Jana Harper | You Call It A Cloud

Margaret Lamb

Margaret Lamb is a local pilot in the San Luis Valley.

“Referring to the photo with the blowing dust on the left and “Star Dune” (highest dune of the monument) shadowed:

Taken from the Zapata Road looking north across Great Sand Dunes towards the Crestone Peaks, eastern San Luis Valley, Colorado.  Blanca Peak is about 5 miles to the southeast, behind the photographer.

This photograph is a wonderful image of winds in an approaching storm.

Starting from the top:  there is a thin, very high, sheet of cirro-stratus, the leading edge of the storm.  (Probably around 35,000 feet above sea level.)

Below are numerous layers of moisture evidenced as clouds.  The great white cloud may have begun life as a lenticular but evolved into a lowering cloud mass formed in the crescent of peaks around the San Dunes, as the embrace of those peaks blocked the flow of moisture from the west.  The white cloud is burnished on the top by high winds, and the bottom side is torn by turbulence.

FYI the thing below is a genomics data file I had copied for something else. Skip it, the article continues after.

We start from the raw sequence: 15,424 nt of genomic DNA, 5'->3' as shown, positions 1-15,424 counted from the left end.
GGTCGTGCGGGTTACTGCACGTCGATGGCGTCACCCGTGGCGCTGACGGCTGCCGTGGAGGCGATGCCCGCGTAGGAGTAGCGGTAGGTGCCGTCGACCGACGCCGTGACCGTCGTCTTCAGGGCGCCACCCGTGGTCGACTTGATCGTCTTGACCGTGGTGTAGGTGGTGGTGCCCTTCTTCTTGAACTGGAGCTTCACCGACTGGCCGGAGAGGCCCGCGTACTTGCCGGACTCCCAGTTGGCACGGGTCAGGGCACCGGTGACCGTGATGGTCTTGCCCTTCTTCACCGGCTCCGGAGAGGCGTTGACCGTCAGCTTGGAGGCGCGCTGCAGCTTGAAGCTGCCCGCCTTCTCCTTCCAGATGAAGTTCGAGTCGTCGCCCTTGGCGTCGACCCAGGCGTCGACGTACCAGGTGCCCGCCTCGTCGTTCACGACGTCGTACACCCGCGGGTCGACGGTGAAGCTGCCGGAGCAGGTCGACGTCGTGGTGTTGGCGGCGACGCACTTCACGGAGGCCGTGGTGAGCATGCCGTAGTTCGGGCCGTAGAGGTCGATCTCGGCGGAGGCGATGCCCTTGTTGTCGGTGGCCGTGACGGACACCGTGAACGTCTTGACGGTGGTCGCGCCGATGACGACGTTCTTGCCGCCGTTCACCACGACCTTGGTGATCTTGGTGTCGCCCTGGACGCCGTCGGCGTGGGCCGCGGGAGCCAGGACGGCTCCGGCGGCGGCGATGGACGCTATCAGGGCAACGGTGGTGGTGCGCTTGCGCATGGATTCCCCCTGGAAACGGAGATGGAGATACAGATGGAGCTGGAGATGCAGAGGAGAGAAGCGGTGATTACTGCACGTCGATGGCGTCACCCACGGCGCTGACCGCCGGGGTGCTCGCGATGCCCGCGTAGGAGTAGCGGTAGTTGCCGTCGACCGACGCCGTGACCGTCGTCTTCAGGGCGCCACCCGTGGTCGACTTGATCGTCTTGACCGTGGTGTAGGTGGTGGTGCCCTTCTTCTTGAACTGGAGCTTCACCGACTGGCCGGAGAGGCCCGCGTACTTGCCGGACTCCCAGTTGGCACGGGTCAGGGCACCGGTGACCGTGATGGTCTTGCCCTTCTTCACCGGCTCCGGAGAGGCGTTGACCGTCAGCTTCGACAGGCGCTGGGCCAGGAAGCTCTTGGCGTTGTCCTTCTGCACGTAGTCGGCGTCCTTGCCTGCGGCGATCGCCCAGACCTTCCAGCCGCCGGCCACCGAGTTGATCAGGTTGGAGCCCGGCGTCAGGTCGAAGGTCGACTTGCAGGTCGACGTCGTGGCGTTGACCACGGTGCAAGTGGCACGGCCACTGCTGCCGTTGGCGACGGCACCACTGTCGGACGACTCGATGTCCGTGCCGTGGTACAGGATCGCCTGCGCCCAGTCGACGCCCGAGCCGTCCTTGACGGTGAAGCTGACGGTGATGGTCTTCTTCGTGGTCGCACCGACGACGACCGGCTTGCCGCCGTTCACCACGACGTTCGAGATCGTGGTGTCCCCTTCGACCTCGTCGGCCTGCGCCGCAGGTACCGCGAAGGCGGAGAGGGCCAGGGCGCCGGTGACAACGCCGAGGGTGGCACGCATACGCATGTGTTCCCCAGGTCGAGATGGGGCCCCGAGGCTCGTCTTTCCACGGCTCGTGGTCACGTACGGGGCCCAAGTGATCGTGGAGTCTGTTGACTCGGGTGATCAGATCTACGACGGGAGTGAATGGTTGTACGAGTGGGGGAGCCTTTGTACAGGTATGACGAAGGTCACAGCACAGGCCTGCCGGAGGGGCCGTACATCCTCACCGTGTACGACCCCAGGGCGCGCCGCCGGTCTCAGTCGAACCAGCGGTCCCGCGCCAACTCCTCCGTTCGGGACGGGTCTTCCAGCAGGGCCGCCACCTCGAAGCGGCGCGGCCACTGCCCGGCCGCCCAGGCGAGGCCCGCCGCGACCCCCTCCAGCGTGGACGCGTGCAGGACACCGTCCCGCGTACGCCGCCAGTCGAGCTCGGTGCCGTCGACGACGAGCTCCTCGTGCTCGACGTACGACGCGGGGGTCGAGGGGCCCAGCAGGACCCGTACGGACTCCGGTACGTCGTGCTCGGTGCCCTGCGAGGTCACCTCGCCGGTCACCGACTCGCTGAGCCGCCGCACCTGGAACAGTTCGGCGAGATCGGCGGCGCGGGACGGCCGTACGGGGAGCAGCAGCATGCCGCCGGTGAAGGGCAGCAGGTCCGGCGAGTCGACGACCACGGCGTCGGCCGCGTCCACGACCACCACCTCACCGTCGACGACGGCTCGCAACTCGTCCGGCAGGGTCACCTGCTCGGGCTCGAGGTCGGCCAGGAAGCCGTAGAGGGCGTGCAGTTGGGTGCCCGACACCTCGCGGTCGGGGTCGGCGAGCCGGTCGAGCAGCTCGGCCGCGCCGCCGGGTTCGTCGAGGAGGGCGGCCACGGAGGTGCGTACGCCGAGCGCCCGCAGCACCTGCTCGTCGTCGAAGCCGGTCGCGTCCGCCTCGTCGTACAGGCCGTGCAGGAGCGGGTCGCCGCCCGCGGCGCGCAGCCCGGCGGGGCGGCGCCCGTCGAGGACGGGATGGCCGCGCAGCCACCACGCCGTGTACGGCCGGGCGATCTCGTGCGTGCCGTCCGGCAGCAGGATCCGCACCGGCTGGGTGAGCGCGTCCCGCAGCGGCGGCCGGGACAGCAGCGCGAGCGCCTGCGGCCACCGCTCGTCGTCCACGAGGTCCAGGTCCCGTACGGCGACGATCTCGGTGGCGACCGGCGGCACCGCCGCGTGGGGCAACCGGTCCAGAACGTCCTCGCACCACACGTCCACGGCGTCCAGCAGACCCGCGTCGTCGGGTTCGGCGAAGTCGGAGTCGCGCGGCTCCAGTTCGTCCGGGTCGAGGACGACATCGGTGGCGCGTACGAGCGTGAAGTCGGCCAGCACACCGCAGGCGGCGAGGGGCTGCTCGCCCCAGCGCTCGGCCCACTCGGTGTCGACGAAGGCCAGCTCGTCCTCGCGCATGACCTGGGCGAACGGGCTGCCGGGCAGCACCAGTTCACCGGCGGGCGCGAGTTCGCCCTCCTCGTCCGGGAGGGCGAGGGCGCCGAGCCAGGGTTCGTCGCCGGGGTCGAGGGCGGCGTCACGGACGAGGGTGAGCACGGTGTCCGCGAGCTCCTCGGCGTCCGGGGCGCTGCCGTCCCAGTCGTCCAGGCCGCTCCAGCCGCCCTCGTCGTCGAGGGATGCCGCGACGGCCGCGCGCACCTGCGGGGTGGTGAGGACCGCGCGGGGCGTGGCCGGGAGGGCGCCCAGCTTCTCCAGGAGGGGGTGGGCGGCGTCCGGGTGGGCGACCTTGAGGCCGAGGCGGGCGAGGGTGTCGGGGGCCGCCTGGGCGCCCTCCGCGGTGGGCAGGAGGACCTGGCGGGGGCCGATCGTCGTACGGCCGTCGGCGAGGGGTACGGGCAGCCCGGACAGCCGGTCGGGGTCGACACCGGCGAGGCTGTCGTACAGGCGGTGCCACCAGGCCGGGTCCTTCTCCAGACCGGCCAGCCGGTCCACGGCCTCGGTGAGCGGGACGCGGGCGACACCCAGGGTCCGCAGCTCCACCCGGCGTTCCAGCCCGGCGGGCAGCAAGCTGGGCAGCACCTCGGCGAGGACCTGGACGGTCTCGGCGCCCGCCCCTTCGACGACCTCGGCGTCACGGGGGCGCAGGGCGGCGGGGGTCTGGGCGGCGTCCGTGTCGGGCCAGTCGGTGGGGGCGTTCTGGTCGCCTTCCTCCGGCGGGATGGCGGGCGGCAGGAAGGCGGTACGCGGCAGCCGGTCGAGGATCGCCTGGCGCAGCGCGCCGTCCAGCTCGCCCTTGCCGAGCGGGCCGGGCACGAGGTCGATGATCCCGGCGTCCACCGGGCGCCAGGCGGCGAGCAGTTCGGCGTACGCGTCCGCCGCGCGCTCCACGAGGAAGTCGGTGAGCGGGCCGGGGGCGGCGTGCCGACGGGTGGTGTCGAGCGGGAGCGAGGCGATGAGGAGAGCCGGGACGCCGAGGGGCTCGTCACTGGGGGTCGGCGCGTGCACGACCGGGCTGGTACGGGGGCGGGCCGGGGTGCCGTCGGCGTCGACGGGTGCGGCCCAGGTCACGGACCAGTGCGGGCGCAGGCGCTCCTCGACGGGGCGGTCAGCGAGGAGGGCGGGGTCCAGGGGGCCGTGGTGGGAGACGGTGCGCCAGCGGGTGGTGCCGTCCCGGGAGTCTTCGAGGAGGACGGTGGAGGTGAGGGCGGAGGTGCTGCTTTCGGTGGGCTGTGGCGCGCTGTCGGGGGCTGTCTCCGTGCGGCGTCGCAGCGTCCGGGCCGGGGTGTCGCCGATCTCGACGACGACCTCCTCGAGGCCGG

Below the white cloud are numerous grey clouds that represent fragments showing winds and moisture lifted up the mountain range.  The winds in the photo are from west to east, e.g. from left to right.  As the smaller grey clouds reach a very localized downswirl on the windward sides of the Sangre de Cristos they tend to pile up.

On the far left, west, side of the photo, blowing dust blocks the view north.  The glimpse of sun-dappled floor of the valley shows that the cloud layers are less intense over the center of the valley.

Relatively clear air appears beyond Medano Pass, the one visible mountain pass towards the northeast. The lowering edge of the oncoming storm has reached the mountain barrier but not yet flowed across it.”